For a lot of socialist groups, political education has a tendency to linger on abstracts.
This is something of an unfair stereotype, as plenty of socialist formations expand what they teach their members and supporters beyond the usual list of Lenin, Marx, Engels, Mao, and interpretations of the above. Inevitably, though, all socialists have to reckon with the legacy of Marx and the soaring achievements and miserable failures of the Soviet Union and these political education efforts return to reading Capital, or The Little Red Book, or The State and Revolution. Most groups structured along democratic centralist lines in the US have a new member vetting process and an intensive political education program that involves reading some or all of those thinkers.
This is not to say any of these books are unimportant, or the ideas in them lack vitality in the current times, or even that the kind of thorough political education that groups other than DSA engage in are bad. They absolutely are not. They are merely a different political approach that the one DSA uses, the difference being largely created by DSA’s looser and more open organizational structure and the political inexperience of your average new DSA member when compared to the average new member candidate for a democratic centralist group.
For instance, Workers World and the Party for Socialism and Liberation have both been developing their newer members from the anti-war movement and the anti-police violence movements that have coalesced around Black Lives Matter. The bulk of DSA’s bulge in membership stems from capturing a chunk of support from the Bernie Sanders’ campaign for President in 2016. Bluntly, it is far harder and requires a much greater degree of personal investment in and engagement with politics to be a part of confrontational protest movements than it does to vote in a Presidential primary.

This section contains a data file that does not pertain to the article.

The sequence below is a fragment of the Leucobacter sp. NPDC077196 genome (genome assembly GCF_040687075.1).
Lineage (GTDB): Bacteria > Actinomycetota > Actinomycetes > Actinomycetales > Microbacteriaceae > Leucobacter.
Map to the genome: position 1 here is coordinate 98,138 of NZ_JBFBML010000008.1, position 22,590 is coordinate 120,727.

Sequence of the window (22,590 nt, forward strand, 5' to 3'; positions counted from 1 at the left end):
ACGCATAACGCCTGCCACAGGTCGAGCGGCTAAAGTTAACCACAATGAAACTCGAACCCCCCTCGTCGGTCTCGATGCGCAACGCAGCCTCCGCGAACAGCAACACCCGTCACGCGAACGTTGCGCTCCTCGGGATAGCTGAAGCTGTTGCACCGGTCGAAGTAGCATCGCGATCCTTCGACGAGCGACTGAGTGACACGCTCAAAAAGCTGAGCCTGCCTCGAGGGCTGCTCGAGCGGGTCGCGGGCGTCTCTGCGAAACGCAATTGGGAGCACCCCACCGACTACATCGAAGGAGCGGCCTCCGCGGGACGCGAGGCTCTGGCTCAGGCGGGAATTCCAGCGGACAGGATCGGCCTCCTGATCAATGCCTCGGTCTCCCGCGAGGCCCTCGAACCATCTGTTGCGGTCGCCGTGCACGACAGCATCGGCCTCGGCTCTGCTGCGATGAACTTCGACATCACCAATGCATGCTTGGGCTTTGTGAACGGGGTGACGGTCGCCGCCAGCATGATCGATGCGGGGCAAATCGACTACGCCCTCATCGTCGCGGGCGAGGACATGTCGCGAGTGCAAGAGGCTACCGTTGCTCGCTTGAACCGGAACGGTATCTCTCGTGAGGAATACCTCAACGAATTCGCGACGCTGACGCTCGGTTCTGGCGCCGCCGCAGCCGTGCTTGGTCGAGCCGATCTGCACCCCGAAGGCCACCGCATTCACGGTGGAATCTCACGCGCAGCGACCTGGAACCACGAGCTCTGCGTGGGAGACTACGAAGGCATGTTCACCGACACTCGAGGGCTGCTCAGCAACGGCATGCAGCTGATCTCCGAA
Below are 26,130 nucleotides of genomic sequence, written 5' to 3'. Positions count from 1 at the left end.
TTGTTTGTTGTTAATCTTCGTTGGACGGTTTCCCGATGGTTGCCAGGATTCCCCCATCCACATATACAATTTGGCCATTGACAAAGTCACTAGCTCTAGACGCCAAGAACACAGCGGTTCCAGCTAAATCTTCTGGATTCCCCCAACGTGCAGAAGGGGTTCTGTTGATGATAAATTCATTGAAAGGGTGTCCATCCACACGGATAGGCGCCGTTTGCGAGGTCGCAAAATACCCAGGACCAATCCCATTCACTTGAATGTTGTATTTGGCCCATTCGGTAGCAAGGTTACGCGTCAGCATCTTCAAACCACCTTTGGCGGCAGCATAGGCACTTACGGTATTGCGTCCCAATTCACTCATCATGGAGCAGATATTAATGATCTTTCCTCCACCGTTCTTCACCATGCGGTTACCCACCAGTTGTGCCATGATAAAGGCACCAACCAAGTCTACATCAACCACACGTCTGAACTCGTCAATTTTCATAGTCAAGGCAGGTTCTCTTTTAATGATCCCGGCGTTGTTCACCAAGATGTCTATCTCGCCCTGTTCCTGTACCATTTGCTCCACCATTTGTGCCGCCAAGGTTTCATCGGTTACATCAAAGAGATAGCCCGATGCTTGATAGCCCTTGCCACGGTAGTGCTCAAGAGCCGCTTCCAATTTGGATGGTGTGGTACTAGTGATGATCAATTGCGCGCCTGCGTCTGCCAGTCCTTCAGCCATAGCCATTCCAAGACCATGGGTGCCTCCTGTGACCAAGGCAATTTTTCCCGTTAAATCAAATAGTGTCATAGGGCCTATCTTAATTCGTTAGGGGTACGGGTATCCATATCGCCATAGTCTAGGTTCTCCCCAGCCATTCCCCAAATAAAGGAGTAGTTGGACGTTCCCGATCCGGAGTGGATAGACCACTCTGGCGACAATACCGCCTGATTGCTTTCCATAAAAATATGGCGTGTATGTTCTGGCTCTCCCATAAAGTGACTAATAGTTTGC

All of this is to say: DSA has a need to develop basic political skills among its members. And I have been working on something to address that.
I have developed a short, one-day training to address this that I am calling an organizing clinic. This Saturday, I will be running one for the YDSA chapter at Virginia Commonwealth University. My aim is simple: I want to give everyone who attends an understanding of how to structure an organizing conversation in an effective manner and how to identify issues to organize around. We are also including modules on how organize in a purposeful fashion in communities of color and ensuring accessibility for people with disabilities in our organizing practice.
To quote from the preface of the 25th Anniversary edition of Robin D.G. Kelley’s masterwork, Hammer and Hoe, Dr. Kelley recalls something Lemon Johnson, a leader in the sharecroppers’ union in Alabama, told him:
When I asked Mr. Johnson how the union succeeded in winning some of their demands, without the slightest hesitation he reached into the drawer of his nightstand and pulled out a dog-eared copy of V. I. Lenin’s What Is To Be Done and a box of shotgun shells, set both firmly on the bed next to me and said, “Right thar, theory and practice. That’s how we did it. Theory and practice.”
My aim is to sharpen DSA’s practice so that it can be in a place to both learn more theory through shared political struggle and develop more effective practice.
For those who are interested, this is the handout that I am distributing at the training. Once the training is sufficiently refined and I have run it a few more times, I will be developing a train the trainer and a kit for the training to share these skills as broadly as possible.